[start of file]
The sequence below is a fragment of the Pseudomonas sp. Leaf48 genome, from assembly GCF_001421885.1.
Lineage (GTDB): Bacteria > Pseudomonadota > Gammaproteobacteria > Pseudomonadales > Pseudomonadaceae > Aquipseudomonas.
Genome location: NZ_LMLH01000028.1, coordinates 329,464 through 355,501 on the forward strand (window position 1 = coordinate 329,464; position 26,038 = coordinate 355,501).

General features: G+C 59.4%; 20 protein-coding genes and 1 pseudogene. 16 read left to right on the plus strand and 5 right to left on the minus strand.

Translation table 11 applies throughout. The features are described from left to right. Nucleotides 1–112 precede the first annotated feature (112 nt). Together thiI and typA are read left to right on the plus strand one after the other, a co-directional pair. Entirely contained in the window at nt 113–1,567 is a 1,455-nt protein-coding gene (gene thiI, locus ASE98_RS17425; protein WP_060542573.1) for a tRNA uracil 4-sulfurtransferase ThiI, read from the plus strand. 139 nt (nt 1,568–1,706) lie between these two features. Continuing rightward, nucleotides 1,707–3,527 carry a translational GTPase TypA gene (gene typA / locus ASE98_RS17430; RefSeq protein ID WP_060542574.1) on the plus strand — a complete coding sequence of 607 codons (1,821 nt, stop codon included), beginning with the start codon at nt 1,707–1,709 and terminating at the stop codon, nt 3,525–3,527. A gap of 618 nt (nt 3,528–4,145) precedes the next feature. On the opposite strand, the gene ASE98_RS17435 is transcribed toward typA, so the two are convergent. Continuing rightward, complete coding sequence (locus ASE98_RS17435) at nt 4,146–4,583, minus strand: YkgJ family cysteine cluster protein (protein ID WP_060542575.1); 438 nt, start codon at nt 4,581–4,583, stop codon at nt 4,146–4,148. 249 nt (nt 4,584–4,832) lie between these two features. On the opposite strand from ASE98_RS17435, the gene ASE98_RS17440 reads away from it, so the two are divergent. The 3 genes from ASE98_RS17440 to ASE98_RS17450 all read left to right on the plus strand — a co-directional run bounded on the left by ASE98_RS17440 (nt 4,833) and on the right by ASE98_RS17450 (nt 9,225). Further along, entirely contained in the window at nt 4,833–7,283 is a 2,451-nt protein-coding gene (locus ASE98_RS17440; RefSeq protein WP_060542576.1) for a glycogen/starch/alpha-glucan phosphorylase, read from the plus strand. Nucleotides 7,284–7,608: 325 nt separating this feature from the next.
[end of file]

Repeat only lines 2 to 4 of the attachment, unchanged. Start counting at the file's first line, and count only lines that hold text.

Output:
Lineage (GTDB): Bacteria > Pseudomonadota > Gammaproteobacteria > Pseudomonadales > Pseudomonadaceae > Aquipseudomonas.
Genome location: NZ_LMLH01000028.1, coordinates 329,464 through 355,501 on the forward strand (window position 1 = coordinate 329,464; position 26,038 = coordinate 355,501).

General features: G+C 59.4%; 20 protein-coding genes and 1 pseudogene. 16 read left to right on the plus strand and 5 right to left on the minus strand.